How To Clean Leather

Studio 5 Contributor and consumer advocate, Teresa Hunsaker shares tips to care for your leather furniture.

Many of us have made the investment in leather furniture because of the beauty and feel, the durability, and the low maintenance. But low maintenance does not mean “no” maintenance—a fact that many forget.

Before considering the cleaning though, let’s take a look at the leather itself. What is the source of the leather? Is it cattle, buffalo, pig, snake, ostrich, etc. Most furniture is going to be a cowhide or buffalo hide. The next thing you need to look at is if it is “finished” leather or “unfinished”.

The next thing to consider before actually cleaning the leather itself is to clean out and vacuum the leather sofa or chairs of around cushions, and under cracks and crevices, where crumbs, coins, and other debris can fall. All leather furniture should be dusted often, just as you would any other furniture. A soft microfiber cloth works great for dusting.

Finished Leather

Finished/coated/bi-cast leather furniture is actually pretty resistant to staining, but does need to be cleaned. The frequency would depend on the “wear and tear” on the furniture. Finished leather can be washed occasionally with a mild soap, such as a castile soap, and water. Then wipe with a slightly damp soft cloth and buff dry.

First: With a soft damp cloth add a few drops of the mild conditioning liquid soap, or wipe across a conditioning bar soap like Dove or Ivory.

Second: Rub the soap into the cloth to form a lather.

Third: Apply the lathered soap to the leather being cleaned in small areas at a time.

Fourth: Wipe lather off with a damp cloth.

Fifth: Allow to dry, or buff dry with a clean soft dry cloth.

Sixth: Apply a leather conditioner.

The way this leather is “made” is to split the heavy and thick cowhide into layers. The smooth outermost/top layer is the one that is most used for high end leather goods (nubuck), and it typically left “unfinished”. The other layers are either used for suede or are finished with a coat of polyurethane. This is when they also dye/color the leather. This thin coating gives the split leather the top grain look.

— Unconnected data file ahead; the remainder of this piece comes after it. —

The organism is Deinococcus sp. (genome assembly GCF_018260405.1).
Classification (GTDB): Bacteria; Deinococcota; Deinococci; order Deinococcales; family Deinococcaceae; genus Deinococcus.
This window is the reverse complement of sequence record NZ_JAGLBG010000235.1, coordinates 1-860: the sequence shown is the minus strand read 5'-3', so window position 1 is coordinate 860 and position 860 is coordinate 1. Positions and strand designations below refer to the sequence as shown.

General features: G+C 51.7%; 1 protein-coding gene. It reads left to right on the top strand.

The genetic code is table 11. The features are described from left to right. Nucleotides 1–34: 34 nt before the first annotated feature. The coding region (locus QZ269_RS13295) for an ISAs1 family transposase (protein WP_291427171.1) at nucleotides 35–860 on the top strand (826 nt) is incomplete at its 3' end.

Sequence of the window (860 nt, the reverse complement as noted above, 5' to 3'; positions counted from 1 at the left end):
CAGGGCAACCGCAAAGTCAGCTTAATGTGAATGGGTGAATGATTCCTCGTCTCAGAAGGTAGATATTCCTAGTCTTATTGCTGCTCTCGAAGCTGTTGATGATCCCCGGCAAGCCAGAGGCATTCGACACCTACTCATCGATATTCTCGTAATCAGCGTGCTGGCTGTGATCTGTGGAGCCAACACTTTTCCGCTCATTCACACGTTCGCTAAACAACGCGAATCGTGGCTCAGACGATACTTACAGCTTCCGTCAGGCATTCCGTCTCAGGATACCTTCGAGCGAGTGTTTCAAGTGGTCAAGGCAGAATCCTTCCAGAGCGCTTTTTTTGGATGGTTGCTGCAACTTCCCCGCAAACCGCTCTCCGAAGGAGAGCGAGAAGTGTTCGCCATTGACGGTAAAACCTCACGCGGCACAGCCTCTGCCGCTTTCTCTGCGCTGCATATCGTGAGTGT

Finished leather is typically a little less breathable, a bit more stiff and less likely to stretch. It is also less likely to scratch as easily, is a bit more durable, does not take on the aged look as quickly, and does not stain as easily. It is easier to clean. Ink and liquids do not penetrate the polymer. So, dried ink is fairly easily removed and spills wipe up easily.

Unfinished Leather

Unfinished leather needs special care. The very first place to look for care instructions is with the manufacturer of the leather furniture. Many unfinished leather pieces can be cleaned in a similar fashion as the steps listed for the finished furniture. The steps to follow would be the same. Many unfinished leathers may also be termed “nubuck”. (See note below.) They are the top of the line leathers and will be higher in price.

Many manufacturers may also suggest exactly what product they recommend using, and may even have those available with the purchase of your leather furniture. Always check there first. For $30 or less you will have both a cleaner and a conditioner that will last for months and months.

Some stains—crayon and even pen or marker may also be removed with the art gum erasers. Oil stains can be blotted up quickly with a clean dry cloth and maybe a touch of baby powder to absorb the oil/grease, then dusted off. Many oil type stains will dissipate into the leather over time. Water and liquid spills need to be wiped up immediately. Rubbing alcohol can be used on some pen marks by dipping an ear swab into a little rubbing alcohol and carefully rubbing on the pen mark. Always try any cleaning or spot removal tip in an inconspicuous place on the leather first.

Some water spots can be removed with a good conditioning treatment.

Never store leather furniture in direct sunlight or close to heat sources (fireplaces or heat vents) as these two elements can dry out the leather quickly, fade it, and leave it looking bad in no time at all.

Note: There are many sources for information on cleaning leather, and some I am not personally sure about. I would suggest staying clear of any recommendations that say to use solutions that contain oils (mink), furniture polishes, shoe polishes, waxes, or varnishes as these products may cause the leather to stain more or to become “sticky” if it is finished leather. Products such as Gold Class Meguiars Leather Cleaner/Conditioner work well on most leather. Some leather may be able to handle leather wipes used for leather car seats…again, always check first before using on your furniture.

Most furniture stores also carry leather cleaning and conditioning products. Special care must be used for “nubuck” or suede. (Nubuck is the top grain cattle rawhide leather that has been sanded or buffed on the grain to make it very soft with a bit of a nap.)

If you have any questions, contact Teresa Hunsaker at the Family and Consumer Science Education Department at the Weber County USU Extension office at (801) 399-8203 or online at

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